Also on this page are links to other related articles also written by the New York Times that are there for you to click on. The one that interested me the most is titled, “Will Fiction Influence How We React to Climate Change?”, written in July of last year. But again, there are a million different articles you can read that have links on either of those pages if you don’t dig the one I suggested so much.
I’ll see you guys tonight!!
OH, and HAPPY EARTH DAY!
Interesting article I came across that discusses the messages the public are exposed to via the media and popular culture. There is a small mention of Snowpiercer.
Just a cool video I think everyone should check out!
When The Year of the Flood was released in 2009, it was accompanied by an album composed by the musician Orville Stoeber, who set the “Hymns” of God’s Gardeners to music. Here’s a video in which Stoeber sings and plays “The Garden” (the first hymn in the novel) while Atwood looks on:
There’s a lot more here.
I’m not sure whether to laugh or cry at this 1960’s advertisement, honestly…”Humble” (another joke apparently) Oil & Refinery Co. is bragging about how they supply enough energy to melt 7 million tons of glacier each day! While I understand we did not know much about climate change 50 years ago, I find it funny that Humble recognized the (albeit very exaggerated) impact that their products could have on nature. Yet, instead of lamenting this issue, Humble saw it as a reason to brag! The 60’s were a strange era, indeed.
Today Reuters released what is supposed to be the first part of a string of articles by Kyle Plantz, who interviewed me a few weeks ago about our class. Suffice to say that if I knew the article was going to be about Game of Thrones I would have been super-pumped, as it is literally the only TV show I like other than Antiques Roadshow.
But here we are at the end of the piece:
But Ted Howell, who teaches a climate fiction class at Temple University in Philadelphia, said film-goers may be getting the wrong idea about what climate change looks like.
“Some people think (climate change) is going to be this massive tidal wave or giant snowstorm, but it’s actually slower than that,” he said.
Thank you, Captain Obvious.
I jest, but Kyle’s piece is really excellent and I can’t wait to read the next one.
Emily has done a great job of reviewing Snowpiercer and providing some links to get us ready. I thought I’d do the same by sharing links to two “think pieces” on the movie — some heavy reading, actually. I’m not avoiding spoilers, so look away if that sort of thing bothers you.
Snowpiercer is a truly chilling dystopia, then, because its world is fully self-contained, and sufficient. But the most insane thing about it is that it makes sense. And it crystallizes something firghtening about the psychic geography of late capitalism, a technologically-enhanced state of affairs in which the function of the oppressed masses is less and less to work and be exploited than to be excluded and to suffer. The first world, the movie might seem to argue, works less to provide its citizens with pleasure than to shape their desire by constructing others through their pain, lack, and death. Instead of giving Texans a health care system, for example, late capitalism gives them the illegal immigrant, to hate, to fear, and to dis-identify with. Prisons do more and more of the system-maintaining work that was once done by schools and hospitals: instead of giving us something to want, they give us something to fear, hate, and kill. And so, we eat ourselves.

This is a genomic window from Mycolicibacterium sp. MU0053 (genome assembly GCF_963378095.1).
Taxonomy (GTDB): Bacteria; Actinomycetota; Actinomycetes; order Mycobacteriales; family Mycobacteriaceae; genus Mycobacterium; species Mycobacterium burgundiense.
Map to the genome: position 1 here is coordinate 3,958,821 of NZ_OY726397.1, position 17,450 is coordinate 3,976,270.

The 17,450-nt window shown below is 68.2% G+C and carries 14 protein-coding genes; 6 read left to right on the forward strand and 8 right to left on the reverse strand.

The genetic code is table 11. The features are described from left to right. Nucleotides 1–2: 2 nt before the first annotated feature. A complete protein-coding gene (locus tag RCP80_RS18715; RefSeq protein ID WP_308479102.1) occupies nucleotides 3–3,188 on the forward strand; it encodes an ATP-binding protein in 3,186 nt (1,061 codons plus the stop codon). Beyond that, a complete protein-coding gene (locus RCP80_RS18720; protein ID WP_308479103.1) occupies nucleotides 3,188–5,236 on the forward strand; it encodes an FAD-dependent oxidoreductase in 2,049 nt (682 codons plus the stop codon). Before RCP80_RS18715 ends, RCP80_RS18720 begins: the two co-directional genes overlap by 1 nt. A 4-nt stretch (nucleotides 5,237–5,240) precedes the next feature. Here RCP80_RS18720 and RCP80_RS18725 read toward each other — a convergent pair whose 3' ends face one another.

Capitalism’s genius is its ability to co-opt every attempt at resistance; every revolution is engineered within the system, with the permission of the system, according to terms defined by the system. Which is why the exploitative conditions of capitalism–its visceral and mundane horrors–have persisted for so very long: they seem to be driven by a “sacred engine” which will run perfectly forever.
While I was writing my expert review on Snowpiercer, I found a lot of cool interviews that will help you “pre-game”, if you will, for watching the movie in class tomorrow. It just gives some background on the movie and what some of the actors and producers think about it and it’ll really help get you into the world that we’ll be watching tomorrow. And who doesn’t love Chris Evans? Come on.
I really recommend looking at at least one of these interviews before coming in to watch the movie tomorrow. They’re all super interesting and not too long and the first one is a video.
See you guys tomorrow for pizza and Snowpiercer!!!
Yesterday March 28th, Earth Hour was celebrated all across the globe. Unfortunately many people I know have never heard of Earth hour. Earth Hour occurs every year for an hour in March and encourages people to turn off all of their unnecessary lights to signify that we all must play our part in combating climate change and protecting the Earth. Earth Hour occurred across seven thousand cities in 162 countries. The movement is spreading so much that even the Eiffel Tower participated and turned out its lights. To find out more about Earth Hour visit their website here and make sure you participate next year on March 19th!
A British newspaper, the Guardian, recently announced its new campaign to directly fight against climate change, pledging to ramp up its already ubiquitous coverage of the issue with hard hitting criticisms of the fossil fuel industry and the systems that keep that industry in power.